I have to say that I am rather confused by this analysis of the Manhattan Declaration from Tobin Grant in Christianity Today suggesting that the document is somehow not an exclusively Religious Right endeavor because some right-wing groups and individuals did not sign on:
Late last week, representatives from leading evangelical political advocacy groups unveiled “The Manhattan Declaration,” a call for Christian unity on issues of life, marriage, and religious liberty. The coalition of advocacy groups and ministries cut across Christian traditions but did not include many leaders from what some consider the Christian Right’s old guard.
The Manhattan Declaration is noteworthy for both the leaders who signed it and those who did not.
The declaration has received national attention because, in addition to many American evangelical leaders, its signatories include nine Catholic archbishops, the president of the Catholic League, the primate of the Anglican Church of Nigeria, and the primate of the Orthodox Church in America.
However, notably absent are leaders from political groups seen by many as the “Christian Right,” including the American Family Association, American Center for Law and Justice, Concerned Women for America, and Traditional Values Coalition. The John Hancocks of Christian Broadcasting Network founder Pat Robertson and Sojourners founder Jim Wallis are also missing.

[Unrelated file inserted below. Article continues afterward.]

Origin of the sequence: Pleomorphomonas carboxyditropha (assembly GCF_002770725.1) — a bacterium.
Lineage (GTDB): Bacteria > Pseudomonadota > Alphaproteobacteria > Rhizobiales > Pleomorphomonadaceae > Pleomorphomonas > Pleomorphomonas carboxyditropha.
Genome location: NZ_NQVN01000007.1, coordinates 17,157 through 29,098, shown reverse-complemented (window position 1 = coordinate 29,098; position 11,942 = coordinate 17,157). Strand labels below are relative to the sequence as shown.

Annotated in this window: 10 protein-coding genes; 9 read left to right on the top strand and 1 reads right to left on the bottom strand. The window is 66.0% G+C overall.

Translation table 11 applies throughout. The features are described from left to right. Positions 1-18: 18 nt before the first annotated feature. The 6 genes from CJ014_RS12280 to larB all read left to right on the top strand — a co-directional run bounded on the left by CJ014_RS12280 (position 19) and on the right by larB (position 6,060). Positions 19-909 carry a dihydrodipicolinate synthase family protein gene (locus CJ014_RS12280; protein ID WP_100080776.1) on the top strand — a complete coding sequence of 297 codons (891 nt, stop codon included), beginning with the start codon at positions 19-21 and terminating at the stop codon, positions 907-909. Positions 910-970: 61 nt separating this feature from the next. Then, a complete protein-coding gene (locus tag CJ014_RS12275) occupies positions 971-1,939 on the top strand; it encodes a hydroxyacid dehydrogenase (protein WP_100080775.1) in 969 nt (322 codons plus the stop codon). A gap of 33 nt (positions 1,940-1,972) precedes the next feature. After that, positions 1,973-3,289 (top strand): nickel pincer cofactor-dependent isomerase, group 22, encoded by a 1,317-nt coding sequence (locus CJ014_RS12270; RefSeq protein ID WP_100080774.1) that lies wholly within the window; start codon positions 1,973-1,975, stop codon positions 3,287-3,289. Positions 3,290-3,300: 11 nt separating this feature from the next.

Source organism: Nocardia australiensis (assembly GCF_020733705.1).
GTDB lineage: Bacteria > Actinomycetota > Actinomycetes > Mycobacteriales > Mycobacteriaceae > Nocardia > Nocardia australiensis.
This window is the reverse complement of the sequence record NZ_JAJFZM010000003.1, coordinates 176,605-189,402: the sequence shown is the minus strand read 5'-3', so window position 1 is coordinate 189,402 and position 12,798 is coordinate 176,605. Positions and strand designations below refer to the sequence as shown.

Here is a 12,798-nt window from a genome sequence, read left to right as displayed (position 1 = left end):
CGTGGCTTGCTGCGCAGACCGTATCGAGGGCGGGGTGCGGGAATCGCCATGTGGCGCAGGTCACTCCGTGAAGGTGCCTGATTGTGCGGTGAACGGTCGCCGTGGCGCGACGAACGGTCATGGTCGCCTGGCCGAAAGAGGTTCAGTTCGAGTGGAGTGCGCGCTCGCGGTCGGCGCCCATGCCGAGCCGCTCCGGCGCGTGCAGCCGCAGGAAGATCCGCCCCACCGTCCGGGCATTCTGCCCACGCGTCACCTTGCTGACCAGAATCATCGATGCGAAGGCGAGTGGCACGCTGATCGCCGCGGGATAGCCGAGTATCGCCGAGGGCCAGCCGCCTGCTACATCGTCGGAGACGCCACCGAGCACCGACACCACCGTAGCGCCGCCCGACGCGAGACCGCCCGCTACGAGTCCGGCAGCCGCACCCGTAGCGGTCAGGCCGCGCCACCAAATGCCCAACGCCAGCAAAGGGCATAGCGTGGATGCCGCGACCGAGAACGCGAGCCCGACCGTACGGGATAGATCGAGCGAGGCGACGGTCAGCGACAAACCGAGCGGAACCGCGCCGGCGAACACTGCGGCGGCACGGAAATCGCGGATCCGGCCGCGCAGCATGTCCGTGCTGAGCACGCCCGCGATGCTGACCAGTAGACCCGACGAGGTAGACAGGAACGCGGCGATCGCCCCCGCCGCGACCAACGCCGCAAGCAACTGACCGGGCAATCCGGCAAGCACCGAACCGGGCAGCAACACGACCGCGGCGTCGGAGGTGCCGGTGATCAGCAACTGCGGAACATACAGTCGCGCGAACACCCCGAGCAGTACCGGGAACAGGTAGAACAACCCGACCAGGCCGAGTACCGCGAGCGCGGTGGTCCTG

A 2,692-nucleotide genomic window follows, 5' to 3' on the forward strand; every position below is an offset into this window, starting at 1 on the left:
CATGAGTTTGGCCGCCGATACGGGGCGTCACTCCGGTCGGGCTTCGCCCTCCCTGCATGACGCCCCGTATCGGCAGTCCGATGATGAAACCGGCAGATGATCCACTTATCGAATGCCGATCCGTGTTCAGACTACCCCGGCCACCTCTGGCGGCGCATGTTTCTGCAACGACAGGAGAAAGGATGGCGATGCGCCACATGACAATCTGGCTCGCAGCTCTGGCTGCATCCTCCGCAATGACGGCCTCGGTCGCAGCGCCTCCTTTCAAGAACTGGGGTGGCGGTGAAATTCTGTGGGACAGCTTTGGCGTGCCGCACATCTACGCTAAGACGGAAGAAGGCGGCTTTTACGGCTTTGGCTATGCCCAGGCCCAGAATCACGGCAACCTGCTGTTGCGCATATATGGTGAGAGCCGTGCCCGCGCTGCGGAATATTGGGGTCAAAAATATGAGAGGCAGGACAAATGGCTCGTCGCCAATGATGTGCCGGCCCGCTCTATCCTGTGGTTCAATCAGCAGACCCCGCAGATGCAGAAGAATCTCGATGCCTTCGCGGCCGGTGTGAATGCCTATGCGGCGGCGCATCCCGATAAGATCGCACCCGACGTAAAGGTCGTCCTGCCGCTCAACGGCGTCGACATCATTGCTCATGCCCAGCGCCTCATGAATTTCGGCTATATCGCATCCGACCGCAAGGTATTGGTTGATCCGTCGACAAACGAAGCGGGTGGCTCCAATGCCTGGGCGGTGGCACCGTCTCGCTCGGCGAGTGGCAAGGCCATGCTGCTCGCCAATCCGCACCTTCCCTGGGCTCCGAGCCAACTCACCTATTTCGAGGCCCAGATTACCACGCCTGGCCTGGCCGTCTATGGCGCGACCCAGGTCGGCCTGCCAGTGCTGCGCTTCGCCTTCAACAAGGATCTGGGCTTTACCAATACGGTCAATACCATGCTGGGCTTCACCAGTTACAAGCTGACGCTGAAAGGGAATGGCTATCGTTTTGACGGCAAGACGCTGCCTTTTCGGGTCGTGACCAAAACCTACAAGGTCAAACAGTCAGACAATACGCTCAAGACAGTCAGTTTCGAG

It is not clear whether these groups turned down an invitation to join the coalition or were not invited.
It is not a shock that Robertson and Wallis didn’t sign on, since Robertson is pretty much never invited to participate in anything like this and Wallis is not a member of the Religious Right. Wendy Wright of Concerned Women for America has since added her name. But just because groups like the AFA, TVC, and ACLJ haven’t signed on doesn’t mean this manifesto is anything other than a Religious Right call to arms.
Rather than focus on who didn’t sign, all you need to do is look at who did.